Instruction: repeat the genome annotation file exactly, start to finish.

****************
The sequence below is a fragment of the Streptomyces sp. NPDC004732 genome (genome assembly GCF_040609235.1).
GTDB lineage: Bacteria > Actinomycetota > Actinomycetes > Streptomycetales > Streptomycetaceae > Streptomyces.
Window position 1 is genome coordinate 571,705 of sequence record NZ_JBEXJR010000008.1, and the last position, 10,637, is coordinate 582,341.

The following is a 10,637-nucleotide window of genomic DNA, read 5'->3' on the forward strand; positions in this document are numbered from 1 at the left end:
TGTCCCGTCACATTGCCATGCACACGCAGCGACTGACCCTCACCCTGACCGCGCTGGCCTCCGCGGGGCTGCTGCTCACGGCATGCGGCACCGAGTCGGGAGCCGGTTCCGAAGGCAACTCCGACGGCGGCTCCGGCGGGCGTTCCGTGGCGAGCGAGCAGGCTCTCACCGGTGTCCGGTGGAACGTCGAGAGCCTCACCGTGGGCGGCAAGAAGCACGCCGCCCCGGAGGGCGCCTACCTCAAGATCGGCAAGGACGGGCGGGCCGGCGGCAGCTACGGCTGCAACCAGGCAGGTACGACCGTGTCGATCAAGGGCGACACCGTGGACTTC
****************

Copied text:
The sequence below is a fragment of the Streptomyces sp. NPDC004732 genome (genome assembly GCF_040609235.1).
GTDB lineage: Bacteria > Actinomycetota > Actinomycetes > Streptomycetales > Streptomycetaceae > Streptomyces.
Window position 1 is genome coordinate 571,705 of sequence record NZ_JBEXJR010000008.1, and the last position, 10,637, is coordinate 582,341.

The following is a 10,637-nucleotide window of genomic DNA, read 5'->3' on the forward strand; positions in this document are numbered from 1 at the left end:
TGTCCCGTCACATTGCCATGCACACGCAGCGACTGACCCTCACCCTGACCGCGCTGGCCTCCGCGGGGCTGCTGCTCACGGCATGCGGCACCGAGTCGGGAGCCGGTTCCGAAGGCAACTCCGACGGCGGCTCCGGCGGGCGTTCCGTGGCGAGCGAGCAGGCTCTCACCGGTGTCCGGTGGAACGTCGAGAGCCTCACCGTGGGCGGCAAGAAGCACGCCGCCCCGGAGGGCGCCTACCTCAAGATCGGCAAGGACGGGCGGGCCGGCGGCAGCTACGGCTGCAACCAGGCAGGTACGACCGTGTCGATCAAGGGCGACACCGTGGACTTC